As “the guy who knows something about IT”, I also became The European Lawyer’s IT head, even though I knew practically nothing about servers and networks. I also became the journalist responsible for writing articles about legal IT, not least because they were advertising money-spinners. One of the first lawtech solutions I wrote about was newly-launch product called InterAction, which you may just have heard of. Yes, I really am that old!
A few years later, and after facing redundancy yet again, I was offered the chance to go freelance, supported by a retainer from LexisNexis. I’d met, and become friends with, the LexisNexis people while working on The European Lawyer – personal contacts had helped my career yet again. This freelancing offer was very handy, because I now wanted to study for a PhD, but couldn’t get funding for it. My chosen PhD topic wasn’t lawtech related, but it was legal practice strategy-related – I explored law firms’ approaches to geographical expansion.
My part-time, self-funded PhD took a ridiculously long time to complete: more than 11 years. During that time, I wrote marketing copy for handful of lawtech companies, including Rocket lawyer. More significantly, I was also commissioned to write annual conference reports for Netlaw Media, the company behind the British Legal Technology Forum and London Law Expo. You might just have met me during this time – running between presentation stages in a mad panic, and badgering exhibitors to tell me about their latest product launches.
Another key freelance client was Jomati, the law firm strategy consultancy. I’d first met Tony Williams, Jomati’s owner, when I worked for The European Lawyer and he was the global managing partner of Andersen Legal. My job at Jomati involving helping to produce the company’s in-depth research reports. One of the reports I worked on focused on innovation in legal service delivery, another on law firms’ use of lawtech.
Ironically, it was Tony who first tipped me off about what is now my job at Oxford University – he sent me the job advert, and asked if any of my PhD peers wanted to apply for it. My answer was a apologetic “no” – I wanted the job for myself. How could I not? The job spec basically amounted to my career to date: the research team were looking for someone with a PhD, interview and writing skills and, ideally, specialist knowledge of the legal sector. Tick, tick, and tick!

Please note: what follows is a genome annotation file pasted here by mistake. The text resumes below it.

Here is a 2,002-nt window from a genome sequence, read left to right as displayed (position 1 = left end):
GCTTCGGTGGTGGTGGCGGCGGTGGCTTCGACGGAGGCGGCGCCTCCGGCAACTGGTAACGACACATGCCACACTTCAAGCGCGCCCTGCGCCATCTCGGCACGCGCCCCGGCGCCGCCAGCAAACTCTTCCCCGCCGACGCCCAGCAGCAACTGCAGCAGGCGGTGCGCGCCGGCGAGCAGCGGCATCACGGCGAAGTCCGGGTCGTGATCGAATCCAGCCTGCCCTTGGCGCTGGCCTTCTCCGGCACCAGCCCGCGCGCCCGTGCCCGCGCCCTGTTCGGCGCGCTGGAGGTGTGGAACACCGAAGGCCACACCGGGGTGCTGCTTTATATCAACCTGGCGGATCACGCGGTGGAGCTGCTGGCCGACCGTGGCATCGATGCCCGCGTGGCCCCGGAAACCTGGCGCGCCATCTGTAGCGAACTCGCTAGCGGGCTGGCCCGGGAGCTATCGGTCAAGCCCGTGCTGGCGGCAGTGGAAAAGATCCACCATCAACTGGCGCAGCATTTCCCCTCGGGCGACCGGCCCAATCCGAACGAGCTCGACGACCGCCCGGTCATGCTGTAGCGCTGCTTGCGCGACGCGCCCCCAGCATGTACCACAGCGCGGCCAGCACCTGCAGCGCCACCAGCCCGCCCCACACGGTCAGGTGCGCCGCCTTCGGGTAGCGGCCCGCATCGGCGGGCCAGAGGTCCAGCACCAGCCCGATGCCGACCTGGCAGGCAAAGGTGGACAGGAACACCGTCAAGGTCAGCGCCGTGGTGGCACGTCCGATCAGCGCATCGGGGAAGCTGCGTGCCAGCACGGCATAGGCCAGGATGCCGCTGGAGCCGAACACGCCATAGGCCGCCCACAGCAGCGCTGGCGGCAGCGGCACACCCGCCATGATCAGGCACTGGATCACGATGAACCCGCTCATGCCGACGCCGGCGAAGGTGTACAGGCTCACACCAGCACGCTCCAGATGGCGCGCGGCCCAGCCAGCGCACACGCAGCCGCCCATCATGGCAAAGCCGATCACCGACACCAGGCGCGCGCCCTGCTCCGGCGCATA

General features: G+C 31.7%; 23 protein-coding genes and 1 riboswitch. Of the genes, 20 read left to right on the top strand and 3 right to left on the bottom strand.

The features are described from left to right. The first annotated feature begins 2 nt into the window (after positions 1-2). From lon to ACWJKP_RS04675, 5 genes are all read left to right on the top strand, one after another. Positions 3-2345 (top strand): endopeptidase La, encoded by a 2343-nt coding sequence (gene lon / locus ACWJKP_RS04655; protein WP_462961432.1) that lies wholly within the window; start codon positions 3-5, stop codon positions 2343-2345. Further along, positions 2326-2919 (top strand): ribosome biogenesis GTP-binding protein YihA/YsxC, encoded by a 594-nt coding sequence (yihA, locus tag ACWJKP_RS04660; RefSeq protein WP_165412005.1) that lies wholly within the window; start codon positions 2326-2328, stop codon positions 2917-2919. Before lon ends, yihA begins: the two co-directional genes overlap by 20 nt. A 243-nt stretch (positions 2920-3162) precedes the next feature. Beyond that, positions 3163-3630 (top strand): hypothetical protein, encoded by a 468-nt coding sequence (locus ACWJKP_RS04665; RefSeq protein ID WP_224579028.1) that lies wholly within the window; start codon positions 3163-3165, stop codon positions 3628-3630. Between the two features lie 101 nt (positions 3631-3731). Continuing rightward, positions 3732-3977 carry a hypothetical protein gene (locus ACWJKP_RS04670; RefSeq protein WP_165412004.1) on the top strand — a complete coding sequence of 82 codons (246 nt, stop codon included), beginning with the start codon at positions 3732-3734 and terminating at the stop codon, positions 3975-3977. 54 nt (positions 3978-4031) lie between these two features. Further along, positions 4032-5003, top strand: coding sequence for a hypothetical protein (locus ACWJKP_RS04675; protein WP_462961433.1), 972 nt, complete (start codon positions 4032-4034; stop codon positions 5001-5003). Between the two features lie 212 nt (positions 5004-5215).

What lessons have I learned throughout my career? Firstly, that personal contacts matter very much in this sector – possibly even more than relevant experience. For example, when I took the job on the legal recruitment website, I didn’t – objectively – have the skills required to perform the tasks in hand. But my former colleague knew me, trusted me, and was happy to let me grow into my role.
My second main takeaway is that there is probably a perfect job out there for you, which allows you to draw on all of your career experiences and interests to date. In my case, I found my dream job after more than two decades, multiple redundancies and a few shifts in roles. And for that, I’m very grateful. Who needs a career plan, when you can essentially wing it, and everything seems to work out fine? That is basically my employment plan for the rest of my life.
And, of course, I also have to thank Professor Richard Susskind for inspiring most of my career choices to date.
Richard Parnham is a postdoctoral research fellow at the Saïd Business School, University of Oxford. Details of the research project he’s working on can be found at www.law.ox.ac.uk/unlocking-potential-artificial-intelligence-english-law